TEN DOLLAR STORY - ROBERT CAPORALE
The T-Bird Lounge is a social networking relic from another era.
If you can’t find a ten dollar story in a joint like The T-Bird, you better give it up.
You step in and sit at the sticky mahogany bar and order a Sam Adams. The bartender just stands there drumming his fingers on the bar and staring down at you. You order a draft and snag a couple pickled-eggs out of the jar on the bar. The caged Motorola above your head is silent, grainy and the picture flips. While the bartender draws your beer, you glance into the streaky mirror behind the bar sneaking peeks at the tortured faces of the denizens of midday beverage.
Before long, this tawdry bloated battle-ax of a woman with a blue ribbon in her hair spills her scary ass onto the stool next to yours and says, buy a girl a drink?
You could easily buy the pitiful old scullery maid a beer but instead you hear yourself say, Beat it, sister...you’re bothering me. Just then the door swings open and an intense blast of sunlight rolls into the dark murky cafe. Everyone squints and moans until the heavy wooden door slams shut and the last of the brazen sunlight recoils back outside leaving only a single laser beam of light shooting through the keyhole. Direct sunlight is the mortal enemy of all cold blooded lounge-lizards.
Give a girl a break, the scullery maid pleads.
You give her the once over.
I wasn’t always this pitiful, she says. There was a time you would have fell to your knees and begged to get into Betty’s pants.
Not my type, you say.
Betty was everybody’s type back then...even Father Flannigan.
You smirk, nod.
When my Rocco was alive, I had it all, Betty says. He got it for me: Colt .45, creamsicles, beer nuts, Skybars, chocolate éclairs...Rocco was the best....he worshiped me...I was the Queen of Atlantic Avenue...I miss Rocco.
What happen to your Rocco?
His monkey killed him.
Rocco was the organ grinder down on the steel pier. He worked under the pink Ferris wheel for years. He was famous. The tourists loved Rocco and Gus.
Gus was Rocco’s monkey; a mean little piss-ass of a dysfunctional monkey. Gus and Rocco had a drunken quarrel one night over the percentage of their take. Gus thought because he did all the work; dressing up like Captain America, dancing around and doing slapstick comedy that he should get a bigger cut than Rocco. According to Gus, all Rocco did was crank the damn handle. Gus thought that you didn’t need a special talent to crank a handle; any dimwit with an arm could crank a handle.
Rocco reminded Gus that monkeys can’t take out a vender’s license. That’s when Gus flipped-out and threw a bottle of Chianti right at Rocco’s head, killing him dead.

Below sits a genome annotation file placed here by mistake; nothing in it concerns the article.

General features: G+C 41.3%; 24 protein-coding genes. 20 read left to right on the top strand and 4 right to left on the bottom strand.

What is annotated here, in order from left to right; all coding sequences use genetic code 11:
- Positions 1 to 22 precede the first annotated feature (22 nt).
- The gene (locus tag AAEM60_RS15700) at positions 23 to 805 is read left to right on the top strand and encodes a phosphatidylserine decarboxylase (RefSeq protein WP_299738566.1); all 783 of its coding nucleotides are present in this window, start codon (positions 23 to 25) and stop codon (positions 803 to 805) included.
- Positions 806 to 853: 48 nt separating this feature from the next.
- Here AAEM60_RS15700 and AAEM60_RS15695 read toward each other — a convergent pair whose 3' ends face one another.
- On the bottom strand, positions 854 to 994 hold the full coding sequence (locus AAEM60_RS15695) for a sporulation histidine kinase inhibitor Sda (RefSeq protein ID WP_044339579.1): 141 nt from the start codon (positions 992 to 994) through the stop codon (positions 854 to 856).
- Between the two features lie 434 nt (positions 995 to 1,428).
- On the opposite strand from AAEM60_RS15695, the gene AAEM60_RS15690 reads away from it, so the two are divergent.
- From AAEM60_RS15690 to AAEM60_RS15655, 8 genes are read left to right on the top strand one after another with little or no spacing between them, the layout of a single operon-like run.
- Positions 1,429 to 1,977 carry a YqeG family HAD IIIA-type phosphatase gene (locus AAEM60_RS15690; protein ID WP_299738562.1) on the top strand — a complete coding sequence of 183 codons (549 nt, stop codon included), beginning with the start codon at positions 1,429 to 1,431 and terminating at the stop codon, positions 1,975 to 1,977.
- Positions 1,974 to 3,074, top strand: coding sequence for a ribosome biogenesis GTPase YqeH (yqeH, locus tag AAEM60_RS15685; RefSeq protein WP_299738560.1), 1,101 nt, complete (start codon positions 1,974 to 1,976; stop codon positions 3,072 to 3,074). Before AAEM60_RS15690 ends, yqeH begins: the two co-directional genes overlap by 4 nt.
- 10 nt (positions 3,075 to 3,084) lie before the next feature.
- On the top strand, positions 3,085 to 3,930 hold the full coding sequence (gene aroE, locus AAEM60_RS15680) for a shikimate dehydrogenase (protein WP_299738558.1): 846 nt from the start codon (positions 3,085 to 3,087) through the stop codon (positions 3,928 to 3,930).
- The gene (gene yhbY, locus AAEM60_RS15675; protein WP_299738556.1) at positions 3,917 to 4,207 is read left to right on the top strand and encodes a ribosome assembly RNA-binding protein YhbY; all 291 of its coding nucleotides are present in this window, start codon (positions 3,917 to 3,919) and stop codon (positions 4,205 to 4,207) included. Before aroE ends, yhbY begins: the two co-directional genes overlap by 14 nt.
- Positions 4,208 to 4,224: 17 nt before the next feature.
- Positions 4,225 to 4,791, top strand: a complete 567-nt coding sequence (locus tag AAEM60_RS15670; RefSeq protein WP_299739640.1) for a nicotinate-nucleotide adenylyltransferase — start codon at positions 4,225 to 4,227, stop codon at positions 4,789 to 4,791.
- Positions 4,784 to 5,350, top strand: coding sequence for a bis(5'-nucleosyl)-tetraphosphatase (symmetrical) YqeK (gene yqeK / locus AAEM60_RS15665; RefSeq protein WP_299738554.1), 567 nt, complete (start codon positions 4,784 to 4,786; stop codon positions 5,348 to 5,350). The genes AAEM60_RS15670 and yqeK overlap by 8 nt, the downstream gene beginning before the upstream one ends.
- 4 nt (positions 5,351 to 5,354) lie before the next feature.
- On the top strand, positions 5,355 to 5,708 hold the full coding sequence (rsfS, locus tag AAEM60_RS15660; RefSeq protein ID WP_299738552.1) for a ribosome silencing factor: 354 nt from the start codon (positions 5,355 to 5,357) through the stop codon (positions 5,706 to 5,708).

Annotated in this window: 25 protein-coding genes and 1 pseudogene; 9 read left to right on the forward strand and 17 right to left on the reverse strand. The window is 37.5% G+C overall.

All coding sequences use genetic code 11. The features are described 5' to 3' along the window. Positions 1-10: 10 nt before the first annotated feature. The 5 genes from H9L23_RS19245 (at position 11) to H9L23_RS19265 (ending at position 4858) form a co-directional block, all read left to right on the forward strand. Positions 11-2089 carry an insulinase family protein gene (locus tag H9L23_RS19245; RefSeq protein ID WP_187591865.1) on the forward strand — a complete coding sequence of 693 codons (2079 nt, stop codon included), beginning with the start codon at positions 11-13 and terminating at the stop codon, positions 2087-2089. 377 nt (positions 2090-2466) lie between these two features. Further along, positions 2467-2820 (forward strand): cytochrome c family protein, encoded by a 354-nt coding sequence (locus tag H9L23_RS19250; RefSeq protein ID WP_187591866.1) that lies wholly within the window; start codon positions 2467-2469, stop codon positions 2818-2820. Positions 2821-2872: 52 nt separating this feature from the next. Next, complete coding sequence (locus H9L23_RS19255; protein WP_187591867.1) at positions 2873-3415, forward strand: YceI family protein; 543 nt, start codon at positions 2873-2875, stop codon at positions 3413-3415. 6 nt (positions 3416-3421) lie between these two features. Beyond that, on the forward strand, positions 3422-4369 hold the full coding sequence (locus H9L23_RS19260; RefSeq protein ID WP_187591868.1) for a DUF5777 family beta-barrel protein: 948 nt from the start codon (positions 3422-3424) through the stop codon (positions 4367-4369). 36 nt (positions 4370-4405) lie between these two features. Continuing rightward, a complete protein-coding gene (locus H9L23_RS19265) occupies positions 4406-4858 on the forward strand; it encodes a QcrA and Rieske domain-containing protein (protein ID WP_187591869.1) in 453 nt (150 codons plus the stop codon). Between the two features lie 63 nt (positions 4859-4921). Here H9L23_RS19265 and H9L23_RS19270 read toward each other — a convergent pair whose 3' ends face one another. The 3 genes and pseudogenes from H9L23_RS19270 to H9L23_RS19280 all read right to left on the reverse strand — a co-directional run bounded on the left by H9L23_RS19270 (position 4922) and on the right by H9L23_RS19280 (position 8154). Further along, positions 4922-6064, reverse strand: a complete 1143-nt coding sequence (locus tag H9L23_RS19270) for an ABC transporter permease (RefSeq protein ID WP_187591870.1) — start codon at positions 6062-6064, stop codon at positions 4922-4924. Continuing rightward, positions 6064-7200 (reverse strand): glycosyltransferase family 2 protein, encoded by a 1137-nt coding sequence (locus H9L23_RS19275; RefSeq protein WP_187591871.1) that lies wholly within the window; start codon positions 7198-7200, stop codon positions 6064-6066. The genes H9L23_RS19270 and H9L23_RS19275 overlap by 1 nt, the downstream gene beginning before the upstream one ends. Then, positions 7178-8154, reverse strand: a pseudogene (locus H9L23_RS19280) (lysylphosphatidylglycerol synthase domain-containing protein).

Maybe Rocco is not dead, you tell Betty, maybe he’s just hiding.
I watched Rocco thrash around on the kitchen floor in a puddle of wine choking on his own blood. A piece of broken bottle lodged in his neck and severed his...you know...his larry...something X...his windpipe. The police accused me of breaking the bottle on the Formica table and sticking it into Rocco’s neck during a violent domestic dispute. I told them that Rocco was my golden goose; why would I kill my golden goose? I told them Gus the monkey did it. They did not believe me. They asked me where was Gus? I told them he jumped out the window. The cops chuckled and told me they’ll put out an all-points-bulletin to pick-up the armed and dangerous steel pier monkey. You guys are a real funny, I told them. A damn riot. The cops talked to my neighbors; they heard screaming and arguing coming out of the apartment. I tried to explain to the cops that was Gus’s high pitch squeal. The cops believed me even less.
You’re sure it was Gus who murdered Rocco?
It had to be Gus. Rocco didn’t cut his own throat. Plus that little devil monkey turned and smiled this creepy green-toothed smile at me just before he jumped out the window onto the fire escape. That monkey set me up. That monkey ruined my life. I was innocent of all charges and still got 15 to 20; I did eighteen years in Rahway Prison for women and believe me it’s not like in the movies. It’s no lesbian picnic. It was a nightmare. I was in my prime when I got locked up...now look at me.
What happen to Gus? you ask.
Parts unknown...but if I ever get my hands on that little bastard of a monkey...
You finish your beer, wipe your mouth on your sleeve. Good story, Betty, you say. I’ll give you five bucks for it.
Ten...along with a shot and a beer.
I own all rights?
Deal, Betty says.
You motion to the bartender, a shot and a beer, you say, for the reigning Queen of Atlantic Avenue.
Year of an Indie Writer: Week 29
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